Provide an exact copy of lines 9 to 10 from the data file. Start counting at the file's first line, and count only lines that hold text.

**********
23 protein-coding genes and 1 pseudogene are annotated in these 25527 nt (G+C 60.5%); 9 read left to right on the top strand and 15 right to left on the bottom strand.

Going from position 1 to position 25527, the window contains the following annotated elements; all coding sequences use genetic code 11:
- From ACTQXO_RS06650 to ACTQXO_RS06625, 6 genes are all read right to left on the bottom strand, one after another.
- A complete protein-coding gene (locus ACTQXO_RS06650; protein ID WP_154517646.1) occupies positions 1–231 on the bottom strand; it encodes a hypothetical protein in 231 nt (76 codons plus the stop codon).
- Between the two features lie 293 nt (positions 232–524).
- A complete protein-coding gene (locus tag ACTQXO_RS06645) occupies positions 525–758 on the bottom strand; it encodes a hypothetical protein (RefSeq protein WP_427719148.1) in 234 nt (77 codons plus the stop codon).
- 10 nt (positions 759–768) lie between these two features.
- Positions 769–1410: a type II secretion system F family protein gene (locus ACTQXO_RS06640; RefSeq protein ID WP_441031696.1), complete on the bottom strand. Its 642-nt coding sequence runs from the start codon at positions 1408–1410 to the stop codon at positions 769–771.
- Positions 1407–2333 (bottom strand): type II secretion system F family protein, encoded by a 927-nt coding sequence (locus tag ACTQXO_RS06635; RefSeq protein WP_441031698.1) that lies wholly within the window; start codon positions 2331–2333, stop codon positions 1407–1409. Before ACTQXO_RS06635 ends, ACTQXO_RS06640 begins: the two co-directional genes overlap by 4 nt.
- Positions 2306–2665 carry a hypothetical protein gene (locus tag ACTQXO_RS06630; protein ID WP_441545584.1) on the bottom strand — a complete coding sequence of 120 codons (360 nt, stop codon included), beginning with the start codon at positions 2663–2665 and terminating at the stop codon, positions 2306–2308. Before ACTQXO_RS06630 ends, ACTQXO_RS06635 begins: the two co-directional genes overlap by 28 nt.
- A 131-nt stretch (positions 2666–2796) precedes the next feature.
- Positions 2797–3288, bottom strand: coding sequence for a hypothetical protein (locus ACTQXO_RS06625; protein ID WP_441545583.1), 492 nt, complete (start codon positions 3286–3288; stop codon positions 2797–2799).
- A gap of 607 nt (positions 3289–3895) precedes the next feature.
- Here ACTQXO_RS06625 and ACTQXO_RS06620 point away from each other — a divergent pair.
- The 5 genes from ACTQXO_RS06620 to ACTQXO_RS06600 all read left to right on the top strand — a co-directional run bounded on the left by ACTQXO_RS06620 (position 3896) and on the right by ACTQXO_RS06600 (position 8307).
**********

- Positions 1407–2333 (bottom strand): type II secretion system F family protein, encoded by a 927-nt coding sequence (locus tag ACTQXO_RS06635; RefSeq protein WP_441031698.1) that lies wholly within the window; start codon positions 2331–2333, stop codon positions 1407–1409. Before ACTQXO_RS06635 ends, ACTQXO_RS06640 begins: the two co-directional genes overlap by 4 nt.
- Positions 2306–2665 carry a hypothetical protein gene (locus tag ACTQXO_RS06630; protein ID WP_441545584.1) on the bottom strand — a complete coding sequence of 120 codons (360 nt, stop codon included), beginning with the start codon at positions 2663–2665 and terminating at the stop codon, positions 2306–2308. Before ACTQXO_RS06630 ends, ACTQXO_RS06635 begins: the two co-directional genes overlap by 28 nt.